I store my honey in 5 gallon buckets that have gates on them. I keep the buckets in my pantry, and dispense into quart/pint jars when needed. Maybe because of my location, and how dry the air is where I am, but I have yet to have ANY of my honey crystallize.
I just saw this. I wish I had one of the blankets versus the metal band that I have. When I first got my bucket heater, I melted a bucket when the honey level got too low.
I just bought one of these. Left it on for 3 days. Bottom of the bucket was still full of crystalized honey. I also had condensation under the lid of the bucket. Any suggestions for helping the bottom of the bucket and the condensation on the bottom of the lid.
We sometimes get condensation. We just wipe it off. Maybe crack the lid a bit.I just bought one of these. Left it on for 3 days. Bottom of the bucket was still full of crystalized honey. I also had condensation under the lid of the bucket. Any suggestions for helping the bottom of the bucket and the condensation on the bottom of the lid.
IMO "Boil" is too hot, it is like 212. I would recommend "Simmer" 120-150 should be hot enough to melt the honey. I use the "low" setting on the stove it never boils but does de-crystallize.Place the whole bucket inside a large pot with water on the stove and slowly boil the water on a low setting of course.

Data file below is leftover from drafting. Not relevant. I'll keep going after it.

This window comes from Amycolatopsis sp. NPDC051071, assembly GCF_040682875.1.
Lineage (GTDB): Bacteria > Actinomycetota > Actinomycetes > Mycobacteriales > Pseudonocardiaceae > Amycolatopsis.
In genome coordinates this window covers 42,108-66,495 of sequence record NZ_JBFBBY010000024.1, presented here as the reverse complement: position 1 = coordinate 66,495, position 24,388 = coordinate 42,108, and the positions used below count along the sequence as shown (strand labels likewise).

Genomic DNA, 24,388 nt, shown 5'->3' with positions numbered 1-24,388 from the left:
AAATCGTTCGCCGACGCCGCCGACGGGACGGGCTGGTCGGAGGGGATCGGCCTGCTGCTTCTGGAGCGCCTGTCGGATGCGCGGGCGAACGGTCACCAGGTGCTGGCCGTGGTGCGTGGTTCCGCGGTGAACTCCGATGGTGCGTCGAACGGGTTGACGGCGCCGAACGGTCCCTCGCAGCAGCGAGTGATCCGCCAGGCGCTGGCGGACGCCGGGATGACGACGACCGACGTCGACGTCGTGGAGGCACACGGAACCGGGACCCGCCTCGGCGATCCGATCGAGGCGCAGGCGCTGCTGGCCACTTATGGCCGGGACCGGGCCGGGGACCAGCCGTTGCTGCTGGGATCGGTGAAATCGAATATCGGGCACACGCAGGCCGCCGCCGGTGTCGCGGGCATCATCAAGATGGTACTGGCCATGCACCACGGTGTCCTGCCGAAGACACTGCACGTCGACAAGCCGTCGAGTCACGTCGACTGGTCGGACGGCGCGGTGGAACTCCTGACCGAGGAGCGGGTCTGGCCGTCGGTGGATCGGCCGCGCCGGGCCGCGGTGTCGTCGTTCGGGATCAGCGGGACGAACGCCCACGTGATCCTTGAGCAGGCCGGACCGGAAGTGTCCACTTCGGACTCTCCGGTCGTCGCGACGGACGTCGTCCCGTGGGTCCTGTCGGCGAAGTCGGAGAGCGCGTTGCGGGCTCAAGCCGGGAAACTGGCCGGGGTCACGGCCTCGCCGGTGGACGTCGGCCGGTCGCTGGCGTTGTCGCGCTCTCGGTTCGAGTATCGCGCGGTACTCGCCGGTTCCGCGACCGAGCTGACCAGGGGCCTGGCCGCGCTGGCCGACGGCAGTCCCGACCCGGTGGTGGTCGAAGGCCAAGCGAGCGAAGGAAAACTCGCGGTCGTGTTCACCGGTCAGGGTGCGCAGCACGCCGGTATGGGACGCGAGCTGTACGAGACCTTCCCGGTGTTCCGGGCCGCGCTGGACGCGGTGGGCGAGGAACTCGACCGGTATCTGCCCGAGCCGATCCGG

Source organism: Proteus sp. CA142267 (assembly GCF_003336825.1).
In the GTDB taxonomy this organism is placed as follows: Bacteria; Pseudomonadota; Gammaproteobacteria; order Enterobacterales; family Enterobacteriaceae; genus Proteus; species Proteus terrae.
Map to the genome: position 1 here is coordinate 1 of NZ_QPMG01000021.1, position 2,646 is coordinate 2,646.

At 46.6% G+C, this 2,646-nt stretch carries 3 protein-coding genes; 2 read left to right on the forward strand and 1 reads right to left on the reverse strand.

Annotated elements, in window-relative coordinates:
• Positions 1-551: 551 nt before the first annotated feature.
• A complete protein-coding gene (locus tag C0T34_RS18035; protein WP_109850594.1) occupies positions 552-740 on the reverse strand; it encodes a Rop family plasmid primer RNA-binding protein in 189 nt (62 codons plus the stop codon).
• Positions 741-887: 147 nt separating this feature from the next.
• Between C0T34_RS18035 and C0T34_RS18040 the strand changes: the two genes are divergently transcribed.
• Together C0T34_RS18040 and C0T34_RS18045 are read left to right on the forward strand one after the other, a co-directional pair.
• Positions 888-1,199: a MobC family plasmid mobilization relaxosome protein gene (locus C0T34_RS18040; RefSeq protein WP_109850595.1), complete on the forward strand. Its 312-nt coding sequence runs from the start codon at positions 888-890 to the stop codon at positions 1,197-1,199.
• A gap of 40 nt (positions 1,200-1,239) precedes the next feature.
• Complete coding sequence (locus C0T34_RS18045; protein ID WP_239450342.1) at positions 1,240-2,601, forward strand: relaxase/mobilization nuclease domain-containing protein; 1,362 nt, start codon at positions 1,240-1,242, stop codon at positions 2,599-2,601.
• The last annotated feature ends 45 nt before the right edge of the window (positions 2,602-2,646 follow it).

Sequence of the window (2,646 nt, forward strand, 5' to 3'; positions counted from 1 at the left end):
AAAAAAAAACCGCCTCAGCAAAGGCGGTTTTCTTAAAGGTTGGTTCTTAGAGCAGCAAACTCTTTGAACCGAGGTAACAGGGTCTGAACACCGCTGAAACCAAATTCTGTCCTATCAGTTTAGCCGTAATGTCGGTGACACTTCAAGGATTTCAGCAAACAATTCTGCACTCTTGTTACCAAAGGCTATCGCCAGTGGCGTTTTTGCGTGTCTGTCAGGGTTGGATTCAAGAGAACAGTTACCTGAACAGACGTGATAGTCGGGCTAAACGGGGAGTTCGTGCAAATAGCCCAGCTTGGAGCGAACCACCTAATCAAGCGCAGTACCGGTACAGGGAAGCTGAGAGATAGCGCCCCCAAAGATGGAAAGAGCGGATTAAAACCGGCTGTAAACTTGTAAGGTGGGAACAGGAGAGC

that is a great idea, can do many more than a pot full as wellI have built a cabinet to warm honey to deCrystal honey. A couple hours in the shop to build. Out of scrape plywood. And a dimmer switch and a light bulb. I Amit that I now use a thermostat controller for the lightbulbs . But can be done for a twenty dollar bill
thanks the pdf is in the to do list, seems easy enough. this years honey is setting up already, be nice to do many instead of 3 or 4 at a time.Here is the link to some plans to a honey cabinet I built with a dimmer switch. Like smokepole, I put an Inkbird thermostat on it to dial in the exact temp, although that really is not necessary. And like ericweller, I have since purchased a bottling tank, however, I still put my buckets in the heater over night before I pour it into the bottling tank. For the exact reasons eric gives above.
We did that and it still crystallized on the bottom, and it is on a butcher block counter so we can dispense it to customers; our next step is to buy a seedling warming pad that would be used for germinating seeds. They sell them on Amazon. Then you could put that on top of the insulation under the buckets you dispense from. We have a warming blanket around them set on a timer to control the honey temperature in the dispenser. We use food grade buckets to store the honey in and use a warming box that uses a 100 watt bulb for heat, with an adjustable dimmer switch to control how much heat is put out. DebWhen researching the bucket blanket heaters at least one supplier recommended setting the bucket on something to insulate it from cold floor temperatures.